I can’t do the splits.
It almost feels like a secret: yoga teacher who can’t do the splits. It’s so aesthetically pleasing, and satisfyingly shocking. It’s the quintessential yoga pose- right after dancer, of course. It’s the one you see on every yogi’s Instagram, and the one that seems to carry with it a certain badge of honor.
So many times have I watched a yogi effortlessly slide their legs in opposite directions, grinning as their hamstrings seem to turn to putty. Every time I attempt this posture, however, I end up propped up on enough blocks to play a game of Jenga with and making what I’m sure is not a pleasant face. It’s half mental half hamstrings- part of me is terrified of hurting myself and being put on the sidelines for a few months, making my normally open hamstrings freeze up. And while I’m struggling on my mat to melt into the pose, I often end up looking to the person next to me, perfectly split, and wishing I had their hamstrings.
This wish comes with a certain amount of bitterness, and a boatload of connotations. If I had their hamstrings, this pose would be better. My practice would be better. I would be better.
Although yoga is about staying present on your own mat, it would be a lie to say we’ve never looked over onto someone else’s. We’re curious, or looking for guidance, or we’re avoiding what we’ve got going on inside. Whatever the case, we’ve usually found something to envy in someone else, whether it’s the way they can jump through to a seat or pop up into handstand. Comparison is famously the thief of joy, and the yoga studio isn’t impervious to that.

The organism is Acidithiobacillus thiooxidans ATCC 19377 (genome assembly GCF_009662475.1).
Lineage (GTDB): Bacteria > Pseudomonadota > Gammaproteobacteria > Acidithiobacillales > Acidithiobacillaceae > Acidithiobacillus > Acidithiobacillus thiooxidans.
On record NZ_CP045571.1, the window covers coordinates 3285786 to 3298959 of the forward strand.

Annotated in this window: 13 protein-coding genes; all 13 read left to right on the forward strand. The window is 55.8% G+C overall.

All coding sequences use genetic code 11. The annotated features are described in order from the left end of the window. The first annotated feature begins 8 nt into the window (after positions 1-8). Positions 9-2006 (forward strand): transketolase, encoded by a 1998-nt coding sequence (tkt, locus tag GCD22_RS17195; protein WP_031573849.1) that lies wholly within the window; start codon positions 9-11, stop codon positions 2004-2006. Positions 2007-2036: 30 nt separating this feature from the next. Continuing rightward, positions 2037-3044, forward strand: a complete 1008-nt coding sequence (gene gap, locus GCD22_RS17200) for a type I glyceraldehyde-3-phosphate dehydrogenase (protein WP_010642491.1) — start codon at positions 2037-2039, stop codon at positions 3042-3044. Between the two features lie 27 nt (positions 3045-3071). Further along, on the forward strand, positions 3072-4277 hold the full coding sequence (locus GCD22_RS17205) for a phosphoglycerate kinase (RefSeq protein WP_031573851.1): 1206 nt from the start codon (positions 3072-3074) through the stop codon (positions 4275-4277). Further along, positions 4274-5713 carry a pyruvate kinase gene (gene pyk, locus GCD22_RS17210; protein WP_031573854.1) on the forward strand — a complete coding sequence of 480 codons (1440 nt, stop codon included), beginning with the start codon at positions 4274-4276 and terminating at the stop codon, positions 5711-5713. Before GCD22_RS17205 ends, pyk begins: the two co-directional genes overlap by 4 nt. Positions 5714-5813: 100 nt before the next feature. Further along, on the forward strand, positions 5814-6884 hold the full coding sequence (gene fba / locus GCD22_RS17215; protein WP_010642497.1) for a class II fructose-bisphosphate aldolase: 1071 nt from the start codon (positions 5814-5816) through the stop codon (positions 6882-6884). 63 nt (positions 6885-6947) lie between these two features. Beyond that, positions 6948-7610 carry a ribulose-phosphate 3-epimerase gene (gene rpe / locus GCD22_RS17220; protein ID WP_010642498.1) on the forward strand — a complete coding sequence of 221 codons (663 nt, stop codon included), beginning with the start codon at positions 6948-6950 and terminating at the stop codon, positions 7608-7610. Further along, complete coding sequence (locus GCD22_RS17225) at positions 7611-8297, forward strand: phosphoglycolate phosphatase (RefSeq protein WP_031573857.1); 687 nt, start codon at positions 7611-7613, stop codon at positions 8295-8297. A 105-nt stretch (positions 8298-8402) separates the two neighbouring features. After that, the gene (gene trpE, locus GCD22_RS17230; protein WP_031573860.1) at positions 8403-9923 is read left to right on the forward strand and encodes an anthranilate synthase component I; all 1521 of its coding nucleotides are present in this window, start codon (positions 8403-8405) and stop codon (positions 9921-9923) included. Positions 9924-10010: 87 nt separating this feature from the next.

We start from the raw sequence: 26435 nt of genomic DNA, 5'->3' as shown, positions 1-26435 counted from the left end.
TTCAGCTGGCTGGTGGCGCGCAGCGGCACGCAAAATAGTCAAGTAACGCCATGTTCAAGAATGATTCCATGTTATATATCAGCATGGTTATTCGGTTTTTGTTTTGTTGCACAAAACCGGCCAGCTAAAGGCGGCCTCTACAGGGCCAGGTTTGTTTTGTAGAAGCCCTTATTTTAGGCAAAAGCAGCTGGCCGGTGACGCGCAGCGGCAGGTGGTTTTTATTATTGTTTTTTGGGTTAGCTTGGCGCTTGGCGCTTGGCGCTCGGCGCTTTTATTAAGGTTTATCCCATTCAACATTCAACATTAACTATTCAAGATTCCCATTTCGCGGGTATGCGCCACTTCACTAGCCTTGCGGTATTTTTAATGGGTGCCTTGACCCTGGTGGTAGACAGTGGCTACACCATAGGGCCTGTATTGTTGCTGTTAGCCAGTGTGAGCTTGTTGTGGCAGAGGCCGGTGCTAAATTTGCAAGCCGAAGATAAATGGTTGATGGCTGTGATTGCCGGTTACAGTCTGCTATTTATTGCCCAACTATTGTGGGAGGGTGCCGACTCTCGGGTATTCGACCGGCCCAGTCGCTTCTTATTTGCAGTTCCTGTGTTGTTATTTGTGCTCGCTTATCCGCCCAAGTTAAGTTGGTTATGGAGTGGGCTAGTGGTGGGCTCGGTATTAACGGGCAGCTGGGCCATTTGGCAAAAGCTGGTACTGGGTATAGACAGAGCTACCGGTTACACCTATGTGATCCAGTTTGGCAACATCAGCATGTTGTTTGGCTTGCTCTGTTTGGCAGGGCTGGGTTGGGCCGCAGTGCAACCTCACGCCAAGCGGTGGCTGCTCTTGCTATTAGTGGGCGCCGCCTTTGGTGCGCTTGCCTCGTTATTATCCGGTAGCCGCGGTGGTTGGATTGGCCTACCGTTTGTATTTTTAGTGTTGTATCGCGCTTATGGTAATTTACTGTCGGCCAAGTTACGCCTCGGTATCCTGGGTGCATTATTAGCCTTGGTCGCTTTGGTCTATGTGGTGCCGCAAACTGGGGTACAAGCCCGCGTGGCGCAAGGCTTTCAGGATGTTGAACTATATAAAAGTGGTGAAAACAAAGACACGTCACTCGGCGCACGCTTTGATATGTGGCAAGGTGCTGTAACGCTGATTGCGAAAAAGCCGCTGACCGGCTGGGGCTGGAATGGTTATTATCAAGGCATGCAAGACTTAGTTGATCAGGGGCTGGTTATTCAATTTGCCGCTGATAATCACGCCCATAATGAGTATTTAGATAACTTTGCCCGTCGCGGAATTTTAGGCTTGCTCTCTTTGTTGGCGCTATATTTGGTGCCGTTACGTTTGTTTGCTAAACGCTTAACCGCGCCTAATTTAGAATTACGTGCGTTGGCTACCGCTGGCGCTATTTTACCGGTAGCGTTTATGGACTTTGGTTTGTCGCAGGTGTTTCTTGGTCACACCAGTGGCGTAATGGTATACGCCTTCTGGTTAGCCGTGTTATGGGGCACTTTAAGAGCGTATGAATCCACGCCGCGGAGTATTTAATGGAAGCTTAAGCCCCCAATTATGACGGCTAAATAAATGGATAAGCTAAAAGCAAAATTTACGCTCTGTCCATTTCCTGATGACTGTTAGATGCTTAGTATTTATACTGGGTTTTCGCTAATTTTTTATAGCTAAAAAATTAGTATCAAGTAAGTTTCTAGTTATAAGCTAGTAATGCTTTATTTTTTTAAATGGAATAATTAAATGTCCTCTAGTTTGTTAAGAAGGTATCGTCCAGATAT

I have a teacher who has a strikingly applicable saying: if you take their hamstrings, you have to take all their problems, too.
I’d take the trouble they’re having at work, I’d take the depression they’re struggling with, I’d take their sick mom. If I want this one little piece of their life, I have to take the whole package along with it. Suddenly, their hamstrings don’t seem so appealing.
Someone will always have something you don’t. That’s just how the world works, and it doesn’t mean you’re worth any less or shouldn’t find pride in what you do have. I’ve often found that if I can’t do everything, I feel like I’ve done nothing. If I don’t get the apex pose in a class, every posture before it doesn’t matter in my mind, despite the fact that every asana is an accomplishment in and of itself.
If we put off joy until we reach perfection, we’ll never be happy. We need to stop waiting until we get the splits, or get the job, or get the guy to be happy- we need to be happy right now, as we are. It’s important to have goals to strive towards, but it’s even more important to love yourself every step of the way. Accepting yourself as you are is the biggest component of happiness, and often the most overlooked.
It’s okay to love yourself, you don’t have to wait for a certain accomplishment to give your permission or validation. That posture or that body or that grade won’t change the way you feel about yourself: that change comes from within.